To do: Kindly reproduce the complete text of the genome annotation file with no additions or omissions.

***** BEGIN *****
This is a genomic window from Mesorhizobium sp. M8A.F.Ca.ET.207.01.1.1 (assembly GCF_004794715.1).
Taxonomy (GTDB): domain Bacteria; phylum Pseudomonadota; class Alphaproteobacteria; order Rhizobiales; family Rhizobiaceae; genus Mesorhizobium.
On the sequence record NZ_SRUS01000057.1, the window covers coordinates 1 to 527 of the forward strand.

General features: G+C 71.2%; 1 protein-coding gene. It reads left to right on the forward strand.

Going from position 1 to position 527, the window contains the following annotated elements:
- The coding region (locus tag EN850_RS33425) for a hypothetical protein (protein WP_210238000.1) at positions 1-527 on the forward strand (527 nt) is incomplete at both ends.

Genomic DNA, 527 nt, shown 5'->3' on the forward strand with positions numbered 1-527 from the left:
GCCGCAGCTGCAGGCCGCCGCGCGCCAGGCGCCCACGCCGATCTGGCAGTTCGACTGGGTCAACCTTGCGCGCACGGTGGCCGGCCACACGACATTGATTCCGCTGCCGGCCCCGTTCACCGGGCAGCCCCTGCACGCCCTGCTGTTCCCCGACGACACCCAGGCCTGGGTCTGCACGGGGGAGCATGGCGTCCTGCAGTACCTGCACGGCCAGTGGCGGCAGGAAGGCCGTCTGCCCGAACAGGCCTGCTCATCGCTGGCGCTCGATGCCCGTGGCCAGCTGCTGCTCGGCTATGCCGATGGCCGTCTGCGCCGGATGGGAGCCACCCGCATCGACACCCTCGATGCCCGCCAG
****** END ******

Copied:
This is a genomic window from Mesorhizobium sp. M8A.F.Ca.ET.207.01.1.1 (assembly GCF_004794715.1).
Taxonomy (GTDB): domain Bacteria; phylum Pseudomonadota; class Alphaproteobacteria; order Rhizobiales; family Rhizobiaceae; genus Mesorhizobium.
On the sequence record NZ_SRUS01000057.1, the window covers coordinates 1 to 527 of the forward strand.

General features: G+C 71.2%; 1 protein-coding gene. It reads left to right on the forward strand.

Going from position 1 to position 527, the window contains the following annotated elements:
- The coding region (locus tag EN850_RS33425) for a hypothetical protein (protein WP_210238000.1) at positions 1-527 on the forward strand (527 nt) is incomplete at both ends.

Genomic DNA, 527 nt, shown 5'->3' on the forward strand with positions numbered 1-527 from the left:
GCCGCAGCTGCAGGCCGCCGCGCGCCAGGCGCCCACGCCGATCTGGCAGTTCGACTGGGTCAACCTTGCGCGCACGGTGGCCGGCCACACGACATTGATTCCGCTGCCGGCCCCGTTCACCGGGCAGCCCCTGCACGCCCTGCTGTTCCCCGACGACACCCAGGCCTGGGTCTGCACGGGGGAGCATGGCGTCCTGCAGTACCTGCACGGCCAGTGGCGGCAGGAAGGCCGTCTGCCCGAACAGGCCTGCTCATCGCTGGCGCTCGATGCCCGTGGCCAGCTGCTGCTCGGCTATGCCGATGGCCGTCTGCGCCGGATGGGAGCCACCCGCATCGACACCCTCGATGCCCGCCAG